Oooooo, shiny!

Let’s talk about distractions. Did I need to buy new shorts before I started training for the marathon? Absolutely not. I’ve been an active person for a lot of my life and I have plenty of athletic clothes. Did I buy new shorts? Yes, yes I did. I bought 4 new pairs of shorts because they were on sale. They weren’t expensive, but I didn’t need them. I could have (and do) run without them, using what I already have. Buying new, exciting things is a way to distract from the fear of failure. New things are a place to put your attention that has nothing to do with your abilities. They are exciting and not scary - and possibly something to blame later for not meeting your own expectations.

There will always be things out there that might improve your performance, but there are also a lot of shiny distractions from what you fear you’re unable to do without enhancing what you already are and have. This is an attempt to solve a problem (or more accurately, cover a weakness) before there even is one. I’ve poked around on the internet, looking at all kinds of “gear” that has no effect on my running. When I catch myself doing this, I’ve started to ask, “What am I afraid of?” It’s often just before a long run or after I’ve revised my goals.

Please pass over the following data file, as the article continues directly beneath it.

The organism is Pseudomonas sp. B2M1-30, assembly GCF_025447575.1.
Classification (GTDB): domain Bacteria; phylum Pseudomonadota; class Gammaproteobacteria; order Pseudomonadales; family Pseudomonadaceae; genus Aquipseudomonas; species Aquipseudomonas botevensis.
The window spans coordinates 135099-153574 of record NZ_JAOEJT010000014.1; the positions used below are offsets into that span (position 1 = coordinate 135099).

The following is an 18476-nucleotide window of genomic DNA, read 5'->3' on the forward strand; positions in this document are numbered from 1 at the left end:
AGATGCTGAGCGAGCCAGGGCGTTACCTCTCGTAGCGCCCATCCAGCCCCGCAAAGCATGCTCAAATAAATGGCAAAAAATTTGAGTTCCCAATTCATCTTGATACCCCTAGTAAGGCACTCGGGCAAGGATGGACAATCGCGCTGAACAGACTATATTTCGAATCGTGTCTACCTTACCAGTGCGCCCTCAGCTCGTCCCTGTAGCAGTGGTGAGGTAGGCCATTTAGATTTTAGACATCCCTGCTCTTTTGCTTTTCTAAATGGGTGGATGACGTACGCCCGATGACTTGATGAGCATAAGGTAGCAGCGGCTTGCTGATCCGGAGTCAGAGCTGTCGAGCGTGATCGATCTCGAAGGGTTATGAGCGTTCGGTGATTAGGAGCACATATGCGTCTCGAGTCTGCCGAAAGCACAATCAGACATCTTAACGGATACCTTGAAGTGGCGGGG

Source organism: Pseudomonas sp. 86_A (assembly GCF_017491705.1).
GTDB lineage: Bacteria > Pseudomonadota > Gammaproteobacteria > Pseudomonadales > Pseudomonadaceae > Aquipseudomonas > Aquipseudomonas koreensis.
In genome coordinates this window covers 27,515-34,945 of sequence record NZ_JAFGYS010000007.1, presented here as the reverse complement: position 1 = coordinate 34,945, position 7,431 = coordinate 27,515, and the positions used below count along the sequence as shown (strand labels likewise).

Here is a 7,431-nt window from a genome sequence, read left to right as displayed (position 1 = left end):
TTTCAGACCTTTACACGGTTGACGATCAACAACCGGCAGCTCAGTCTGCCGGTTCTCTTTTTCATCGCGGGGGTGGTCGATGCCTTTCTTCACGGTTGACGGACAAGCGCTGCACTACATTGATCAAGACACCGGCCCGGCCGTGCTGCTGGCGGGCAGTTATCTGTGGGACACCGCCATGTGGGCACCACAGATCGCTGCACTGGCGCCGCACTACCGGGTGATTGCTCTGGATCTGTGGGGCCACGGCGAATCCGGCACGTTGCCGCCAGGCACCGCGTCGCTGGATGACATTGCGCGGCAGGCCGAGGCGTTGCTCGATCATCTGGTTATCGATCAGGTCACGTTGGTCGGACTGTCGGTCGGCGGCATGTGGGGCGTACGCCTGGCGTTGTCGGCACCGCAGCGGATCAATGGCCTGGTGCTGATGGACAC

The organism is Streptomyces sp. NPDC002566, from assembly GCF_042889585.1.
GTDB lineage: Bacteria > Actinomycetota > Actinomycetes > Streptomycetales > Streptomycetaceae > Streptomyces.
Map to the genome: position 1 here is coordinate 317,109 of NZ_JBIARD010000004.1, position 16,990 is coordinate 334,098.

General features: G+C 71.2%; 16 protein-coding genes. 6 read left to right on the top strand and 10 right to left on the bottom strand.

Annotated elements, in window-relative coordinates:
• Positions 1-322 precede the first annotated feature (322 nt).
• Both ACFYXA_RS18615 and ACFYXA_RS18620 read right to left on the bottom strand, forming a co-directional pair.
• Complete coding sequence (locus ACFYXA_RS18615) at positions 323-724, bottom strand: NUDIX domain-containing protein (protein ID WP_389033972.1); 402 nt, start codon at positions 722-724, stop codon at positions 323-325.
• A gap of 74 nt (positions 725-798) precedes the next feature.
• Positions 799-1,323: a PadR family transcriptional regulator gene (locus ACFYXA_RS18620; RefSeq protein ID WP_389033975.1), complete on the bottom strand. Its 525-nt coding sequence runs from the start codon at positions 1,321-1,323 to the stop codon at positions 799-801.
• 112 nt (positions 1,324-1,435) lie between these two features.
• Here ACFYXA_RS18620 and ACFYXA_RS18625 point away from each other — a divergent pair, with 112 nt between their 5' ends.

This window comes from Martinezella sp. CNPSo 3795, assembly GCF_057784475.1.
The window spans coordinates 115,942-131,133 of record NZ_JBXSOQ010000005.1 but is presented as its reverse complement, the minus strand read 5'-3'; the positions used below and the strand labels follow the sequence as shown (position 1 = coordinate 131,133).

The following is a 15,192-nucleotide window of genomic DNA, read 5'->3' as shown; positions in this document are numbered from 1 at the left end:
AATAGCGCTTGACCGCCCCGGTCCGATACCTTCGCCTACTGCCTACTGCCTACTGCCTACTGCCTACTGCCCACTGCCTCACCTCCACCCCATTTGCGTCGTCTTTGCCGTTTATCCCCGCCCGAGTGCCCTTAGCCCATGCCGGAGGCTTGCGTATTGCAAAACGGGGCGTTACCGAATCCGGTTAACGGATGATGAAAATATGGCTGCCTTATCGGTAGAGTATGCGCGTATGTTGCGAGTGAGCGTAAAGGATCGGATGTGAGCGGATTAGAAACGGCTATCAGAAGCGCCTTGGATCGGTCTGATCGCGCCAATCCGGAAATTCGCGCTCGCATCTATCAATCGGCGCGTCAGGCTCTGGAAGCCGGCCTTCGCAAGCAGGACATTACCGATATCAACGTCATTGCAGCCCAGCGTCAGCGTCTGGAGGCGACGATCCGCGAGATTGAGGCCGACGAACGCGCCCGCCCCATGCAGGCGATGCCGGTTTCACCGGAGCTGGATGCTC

I do the same thing with music - and I know lots of other musicians who do this too. When I have something to prepare, suddenly there are other scores that I need to look at for things that I might sing some day. Sometimes they’re scores I don’t even own. I’ll look for friends and teachers that own them, go to the library, look at how much they would cost to purchase, etc. When I have an assignment for school, you’d better believe I’m putting it off so I can look at other books on a similar topic that I’d like to own.

All of these things are marginally related to the task in front of me, but they’re also all daydreams. They carry no risk of failure. I’ve gotten pretty good at not avoiding things I fear I might not be good at right away (without diving into the total unpreparedness in which there is no wrong answer that I love so dearly), but there will always be distractions.

Can you begin to recognize your distractions? What is left when you take them away? I’ll tell you. It’s you. Simply you.

Alexandra Kassouf